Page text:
without the traditions of men . . .
the traditions of YAH
without slavery TO the written law.
While there is but one way to Yah, and it is through His Son Yahoshua the Messiah, there are currently some 41,000 “Christian” denominations in existence. That fact alone demonstrates that, since the time of Yahoshua's earliest followers in the New Testament, man has devised many different formulas and doctrines to determine and regulate what faith in Yahoshua looks like.
If one were to reduce every denomination down to its core reason for existence, he would find the desire for an assurance of salvation. Rather than relying on what scripture plainly teaches, and on what the earliest assembly of believers knew and understood, the Yah's scriptures have been twisted, perverted, added to, and taken away from—all to provide some form of confirmation that, following the doctrinal distinctives of one's denomination, he is, indeed, saved.
Roman Catholics look to their sacraments, Charismatics embrace their version of the “gifts of the Spirit,” Protestants and Baptists proclaim that their eternal assurance comes from the written words of Yah's scriptures—the Bible. A relatively new movement touts adherence to the Hebraic perspective of the New Testament believer; however, they preach the ways of the Old Covenant, and essentially deny what the Messiah accomplished on the cross. Contrary to what we're taught in scripture, they preach the written law as a form of holiness.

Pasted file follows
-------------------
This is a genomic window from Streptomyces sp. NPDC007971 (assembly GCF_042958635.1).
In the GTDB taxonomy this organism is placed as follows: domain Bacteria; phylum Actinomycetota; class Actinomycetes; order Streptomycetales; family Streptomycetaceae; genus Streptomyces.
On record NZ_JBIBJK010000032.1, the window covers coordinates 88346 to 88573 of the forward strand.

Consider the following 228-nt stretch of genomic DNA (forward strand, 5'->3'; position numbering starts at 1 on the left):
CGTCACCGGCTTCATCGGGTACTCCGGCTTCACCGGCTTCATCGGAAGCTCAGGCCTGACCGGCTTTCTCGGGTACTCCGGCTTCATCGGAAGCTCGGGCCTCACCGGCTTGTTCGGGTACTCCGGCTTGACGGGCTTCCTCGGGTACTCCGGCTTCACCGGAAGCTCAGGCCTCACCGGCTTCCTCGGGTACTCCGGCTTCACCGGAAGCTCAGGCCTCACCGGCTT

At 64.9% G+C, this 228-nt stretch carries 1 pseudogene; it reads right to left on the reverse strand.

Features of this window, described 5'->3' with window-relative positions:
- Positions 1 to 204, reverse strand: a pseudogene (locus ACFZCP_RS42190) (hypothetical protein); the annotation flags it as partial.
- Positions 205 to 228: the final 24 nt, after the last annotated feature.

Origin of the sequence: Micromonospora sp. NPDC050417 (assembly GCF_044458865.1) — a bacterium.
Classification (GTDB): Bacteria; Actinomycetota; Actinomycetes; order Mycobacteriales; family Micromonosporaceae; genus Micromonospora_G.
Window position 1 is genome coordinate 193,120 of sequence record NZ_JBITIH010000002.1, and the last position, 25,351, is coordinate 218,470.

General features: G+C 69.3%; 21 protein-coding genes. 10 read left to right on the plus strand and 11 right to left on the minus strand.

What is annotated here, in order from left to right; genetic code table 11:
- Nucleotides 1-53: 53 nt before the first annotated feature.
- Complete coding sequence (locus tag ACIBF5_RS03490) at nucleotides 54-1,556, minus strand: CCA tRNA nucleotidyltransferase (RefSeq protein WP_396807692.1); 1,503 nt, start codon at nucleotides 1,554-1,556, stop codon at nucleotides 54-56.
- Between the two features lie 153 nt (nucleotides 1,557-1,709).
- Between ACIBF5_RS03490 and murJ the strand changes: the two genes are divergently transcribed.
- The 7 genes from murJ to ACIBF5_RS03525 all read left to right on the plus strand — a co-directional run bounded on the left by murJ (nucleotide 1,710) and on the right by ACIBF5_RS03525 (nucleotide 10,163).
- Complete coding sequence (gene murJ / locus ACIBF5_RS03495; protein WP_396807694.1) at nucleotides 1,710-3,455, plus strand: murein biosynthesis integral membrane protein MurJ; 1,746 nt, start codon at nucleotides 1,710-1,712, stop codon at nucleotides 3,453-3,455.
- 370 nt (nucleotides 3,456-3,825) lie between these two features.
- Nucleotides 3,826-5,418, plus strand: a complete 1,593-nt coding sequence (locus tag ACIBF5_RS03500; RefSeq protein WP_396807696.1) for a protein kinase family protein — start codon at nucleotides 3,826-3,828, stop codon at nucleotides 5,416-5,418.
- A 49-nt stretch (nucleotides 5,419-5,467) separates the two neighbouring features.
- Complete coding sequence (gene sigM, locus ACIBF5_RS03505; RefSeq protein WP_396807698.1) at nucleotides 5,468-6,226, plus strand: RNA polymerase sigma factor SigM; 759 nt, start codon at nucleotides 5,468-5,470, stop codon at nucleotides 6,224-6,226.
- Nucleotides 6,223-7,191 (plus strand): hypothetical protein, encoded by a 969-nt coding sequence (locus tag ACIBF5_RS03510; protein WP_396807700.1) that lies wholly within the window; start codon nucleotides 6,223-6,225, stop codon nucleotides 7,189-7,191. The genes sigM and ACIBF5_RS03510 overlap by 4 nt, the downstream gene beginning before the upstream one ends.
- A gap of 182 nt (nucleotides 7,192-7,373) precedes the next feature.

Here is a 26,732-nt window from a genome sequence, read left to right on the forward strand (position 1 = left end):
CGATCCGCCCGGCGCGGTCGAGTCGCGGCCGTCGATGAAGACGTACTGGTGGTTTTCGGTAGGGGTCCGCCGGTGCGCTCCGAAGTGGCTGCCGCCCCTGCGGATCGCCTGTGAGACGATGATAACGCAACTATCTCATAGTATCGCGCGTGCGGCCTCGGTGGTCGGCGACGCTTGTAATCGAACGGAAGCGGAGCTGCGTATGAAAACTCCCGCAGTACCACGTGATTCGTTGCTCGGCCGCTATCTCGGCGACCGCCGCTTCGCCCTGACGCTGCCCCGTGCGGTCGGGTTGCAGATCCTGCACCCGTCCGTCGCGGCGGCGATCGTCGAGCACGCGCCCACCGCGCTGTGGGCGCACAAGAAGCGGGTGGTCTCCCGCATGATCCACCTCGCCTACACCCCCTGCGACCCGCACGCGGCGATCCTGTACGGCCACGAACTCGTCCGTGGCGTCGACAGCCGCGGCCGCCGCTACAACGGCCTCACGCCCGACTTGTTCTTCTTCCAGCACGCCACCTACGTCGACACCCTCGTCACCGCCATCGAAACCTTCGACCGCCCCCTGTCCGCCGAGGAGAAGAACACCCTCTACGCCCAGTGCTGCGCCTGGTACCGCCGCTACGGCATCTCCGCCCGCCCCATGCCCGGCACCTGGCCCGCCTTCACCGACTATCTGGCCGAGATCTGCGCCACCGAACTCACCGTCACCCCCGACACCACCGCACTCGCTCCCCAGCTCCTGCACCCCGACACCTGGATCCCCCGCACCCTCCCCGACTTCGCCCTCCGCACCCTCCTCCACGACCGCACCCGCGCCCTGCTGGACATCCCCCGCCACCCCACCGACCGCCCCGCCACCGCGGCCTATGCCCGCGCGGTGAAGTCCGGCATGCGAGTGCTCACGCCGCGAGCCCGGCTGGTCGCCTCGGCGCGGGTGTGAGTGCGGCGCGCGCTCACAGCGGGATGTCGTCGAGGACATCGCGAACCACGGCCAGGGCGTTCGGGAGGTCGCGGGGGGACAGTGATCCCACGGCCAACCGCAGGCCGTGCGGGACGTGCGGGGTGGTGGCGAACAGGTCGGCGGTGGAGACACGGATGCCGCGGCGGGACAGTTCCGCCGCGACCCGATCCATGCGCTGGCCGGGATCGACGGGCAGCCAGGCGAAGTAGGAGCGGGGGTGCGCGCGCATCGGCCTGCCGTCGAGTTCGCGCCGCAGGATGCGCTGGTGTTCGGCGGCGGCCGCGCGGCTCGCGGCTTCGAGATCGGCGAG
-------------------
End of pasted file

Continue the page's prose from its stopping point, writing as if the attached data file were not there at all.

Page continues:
And, while each of the myriad denominations possesses some grains of truth, they all have one thing in common—the fallacy of faulty human understanding. Combined, they are the equivalent of the Tower of Babel—man's attempts, through his own power, to reach Yah.
It's a shame, really, because Yah showed us the true faith with the earliest of His Son's followers, and that's exactly how we approach Him—through the entire perspective that New Testament believers had. They knew the things of Yah, from the feast days, and the temple ordinances and practices, to the traditions of the Jewish wedding. They fully understood the significance of the Passover Seder as a vivid picture of the perfect Lamb. They understood the path one must take to approach the Almighty, because it had been symbolized for them before their Messiah walked with them—and, they knew it as . . . the Way of the Tabernacle.
But now in Yahoshua the Messiah you who formerly were far off have been brought near by the blood of Christ. For He Himself is our peace, who made both groups into one and broke down the barrier of the dividing wall, by abolishing in His flesh the enmity, which is the Law of commandments contained in ordinances, so that in Himself He might make the two into one new man, thus establishing peace, and might reconcile them both in one body to Yah through the cross, by it having put to death the enmity. Ephesians 2:13-16